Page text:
Can you believe Lent is nearly over? This has been an active on for LuAnn and I with our faith, our church and our family. There has been hardly any room for business but it has went on. It will get much more active after Easter this Sunday but the memories of this Lent will linger.
"Holy Thursday is the most complex and profound of all religious observances, save only for the Easter Vigil. It celebrates Christ’s institution of the Holy Eucharist and the Sacerdotal Priesthood and commemorates Christ’s never-ending love for His disciples, most of whom would desert, betray, or deny Him a few hours after that gathering.
In His Last Supper, a celebration of Passover, Jesus is the self-offered Passover Victim, and every ordained priest to this day presents this same sacrifice, by Christ’s authority and command, in exactly the same way: “Then he took a loaf of bread, and when he had given thanks, he broke it and gave it to them, saying. ‘This is my body, which is given for you. Do this in remembrance of me.’ And he did the same with the cup after supper, saying, ‘This cup that is poured out for you is the new covenant in my blood.’ ’’ (Luke 22:19-20)
For many centuries, the Last Supper has inspired great works of art and literature such as Leonardo da Vinci’s popular Last Supper in the 16th century, Joey Velasco’s Last Supper which featured street children, the glorious stained glass window in Chartres Cathedral, and a reminiscence called Holy Thursday, by the French novelist Francois Mauriac, written in the 1930s.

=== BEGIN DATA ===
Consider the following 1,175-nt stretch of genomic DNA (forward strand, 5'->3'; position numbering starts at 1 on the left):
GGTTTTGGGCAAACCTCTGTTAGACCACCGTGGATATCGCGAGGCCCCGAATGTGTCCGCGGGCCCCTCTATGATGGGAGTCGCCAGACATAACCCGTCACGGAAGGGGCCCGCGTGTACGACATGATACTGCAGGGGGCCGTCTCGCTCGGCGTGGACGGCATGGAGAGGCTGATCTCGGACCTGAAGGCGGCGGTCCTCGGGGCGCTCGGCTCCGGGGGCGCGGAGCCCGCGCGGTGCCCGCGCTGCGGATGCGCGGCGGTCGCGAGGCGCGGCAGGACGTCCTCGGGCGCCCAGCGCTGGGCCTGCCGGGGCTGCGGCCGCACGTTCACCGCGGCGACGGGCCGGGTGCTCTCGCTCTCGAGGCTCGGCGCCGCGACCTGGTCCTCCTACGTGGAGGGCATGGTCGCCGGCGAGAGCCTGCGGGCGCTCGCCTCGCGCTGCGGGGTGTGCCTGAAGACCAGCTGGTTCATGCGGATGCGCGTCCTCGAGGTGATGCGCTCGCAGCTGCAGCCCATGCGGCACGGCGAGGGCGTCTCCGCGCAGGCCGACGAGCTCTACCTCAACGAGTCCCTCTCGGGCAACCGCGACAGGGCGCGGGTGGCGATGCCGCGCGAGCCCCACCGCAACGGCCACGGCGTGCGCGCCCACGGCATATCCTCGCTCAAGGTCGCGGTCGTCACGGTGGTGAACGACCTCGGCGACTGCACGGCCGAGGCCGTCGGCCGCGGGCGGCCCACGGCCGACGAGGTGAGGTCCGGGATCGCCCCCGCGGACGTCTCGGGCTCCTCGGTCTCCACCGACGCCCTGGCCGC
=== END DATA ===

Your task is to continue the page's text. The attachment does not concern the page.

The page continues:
A special mass is celebrated in all the cathedral churches of the world on the morning of Holy Thursday, participated in by the bishop and as many priests of the diocese as can attend, because it is a solemn observance of Christ’s institution of the priesthood at the Last Supper. At this “Chrism Mass,’’ the bishop also blesses the Oil of Chrism used for baptism, confirmation, and anointing of the sick or dying.
The evening Holy Thursday Liturgy marks the end of Lent and the beginning of the sacred Triduum of Holy Week, which culminates in the Easter Vigil. In His desire to show both the worth God ascribes to the humility of service and the need for cleansing, Jesus decided to first strip his outer garments and wash the feet of His apostles before partaking of His Last Supper with them (Jn 13:3-5). It is this cleansing on the part of Jesus which gave this day of Holy Week the name Maundy Thursday.
If the Eucharist is the place where the Lord washes our feet, daily life is the place where we ought to wash the feet of others. We must follow His example both at the altar of the Eucharist and at the altar of life."
Tomorrow is our own "Climb to Calvary." Our church is leaving Fayetteville at 7:30 AM to climb the steps in Mt. Adams to Holy Cross-Immaculata Church at the top of Mount Adams in Cincinnati.
It all brings to mind why we are here and what we are to do.
May the Lord be with you.